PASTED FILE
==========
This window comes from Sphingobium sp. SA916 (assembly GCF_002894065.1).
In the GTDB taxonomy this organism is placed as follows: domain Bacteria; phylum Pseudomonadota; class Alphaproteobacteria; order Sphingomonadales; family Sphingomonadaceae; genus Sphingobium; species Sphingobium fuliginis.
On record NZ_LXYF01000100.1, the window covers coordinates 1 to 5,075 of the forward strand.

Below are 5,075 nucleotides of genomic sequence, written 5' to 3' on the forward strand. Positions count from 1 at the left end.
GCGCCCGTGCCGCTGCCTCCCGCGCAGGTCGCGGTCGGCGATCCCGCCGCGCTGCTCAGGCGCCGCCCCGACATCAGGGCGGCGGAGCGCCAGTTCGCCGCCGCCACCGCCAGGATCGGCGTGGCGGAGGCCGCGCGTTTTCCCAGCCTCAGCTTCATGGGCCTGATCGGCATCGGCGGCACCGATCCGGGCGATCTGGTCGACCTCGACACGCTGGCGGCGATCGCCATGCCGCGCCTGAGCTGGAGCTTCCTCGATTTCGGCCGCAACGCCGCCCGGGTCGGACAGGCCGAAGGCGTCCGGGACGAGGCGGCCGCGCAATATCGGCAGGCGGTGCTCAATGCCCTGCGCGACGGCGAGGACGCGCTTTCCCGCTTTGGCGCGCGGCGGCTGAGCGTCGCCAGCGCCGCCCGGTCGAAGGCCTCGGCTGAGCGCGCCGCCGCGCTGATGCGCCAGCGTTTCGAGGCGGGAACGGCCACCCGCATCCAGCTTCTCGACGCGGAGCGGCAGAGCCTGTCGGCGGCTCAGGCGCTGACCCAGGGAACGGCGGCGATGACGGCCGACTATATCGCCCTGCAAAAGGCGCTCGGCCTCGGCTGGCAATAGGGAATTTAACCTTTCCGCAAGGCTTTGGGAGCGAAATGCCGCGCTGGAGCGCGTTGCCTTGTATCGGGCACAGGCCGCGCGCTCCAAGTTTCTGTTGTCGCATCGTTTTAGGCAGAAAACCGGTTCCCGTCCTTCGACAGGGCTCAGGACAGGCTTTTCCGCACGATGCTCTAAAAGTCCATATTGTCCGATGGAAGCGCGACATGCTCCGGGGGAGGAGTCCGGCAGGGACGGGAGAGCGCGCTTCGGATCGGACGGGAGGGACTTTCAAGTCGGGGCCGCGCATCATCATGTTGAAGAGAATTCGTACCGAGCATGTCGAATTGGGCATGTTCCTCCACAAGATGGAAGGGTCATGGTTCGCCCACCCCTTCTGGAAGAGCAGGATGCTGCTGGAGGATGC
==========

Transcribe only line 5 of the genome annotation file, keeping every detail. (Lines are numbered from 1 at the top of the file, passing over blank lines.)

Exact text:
GCGCCCGTGCCGCTGCCTCCCGCGCAGGTCGCGGTCGGCGATCCCGCCGCGCTGCTCAGGCGCCGCCCCGACATCAGGGCGGCGGAGCGCCAGTTCGCCGCCGCCACCGCCAGGATCGGCGTGGCGGAGGCCGCGCGTTTTCCCAGCCTCAGCTTCATGGGCCTGATCGGCATCGGCGGCACCGATCCGGGCGATCTGGTCGACCTCGACACGCTGGCGGCGATCGCCATGCCGCGCCTGAGCTGGAGCTTCCTCGATTTCGGCCGCAACGCCGCCCGGGTCGGACAGGCCGAAGGCGTCCGGGACGAGGCGGCCGCGCAATATCGGCAGGCGGTGCTCAATGCCCTGCGCGACGGCGAGGACGCGCTTTCCCGCTTTGGCGCGCGGCGGCTGAGCGTCGCCAGCGCCGCCCGGTCGAAGGCCTCGGCTGAGCGCGCCGCCGCGCTGATGCGCCAGCGTTTCGAGGCGGGAACGGCCACCCGCATCCAGCTTCTCGACGCGGAGCGGCAGAGCCTGTCGGCGGCTCAGGCGCTGACCCAGGGAACGGCGGCGATGACGGCCGACTATATCGCCCTGCAAAAGGCGCTCGGCCTCGGCTGGCAATAGGGAATTTAACCTTTCCGCAAGGCTTTGGGAGCGAAATGCCGCGCTGGAGCGCGTTGCCTTGTATCGGGCACAGGCCGCGCGCTCCAAGTTTCTGTTGTCGCATCGTTTTAGGCAGAAAACCGGTTCCCGTCCTTCGACAGGGCTCAGGACAGGCTTTTCCGCACGATGCTCTAAAAGTCCATATTGTCCGATGGAAGCGCGACATGCTCCGGGGGAGGAGTCCGGCAGGGACGGGAGAGCGCGCTTCGGATCGGACGGGAGGGACTTTCAAGTCGGGGCCGCGCATCATCATGTTGAAGAGAATTCGTACCGAGCATGTCGAATTGGGCATGTTCCTCCACAAGATGGAAGGGTCATGGTTCGCCCACCCCTTCTGGAAGAGCAGGATGCTGCTGGAGGATGC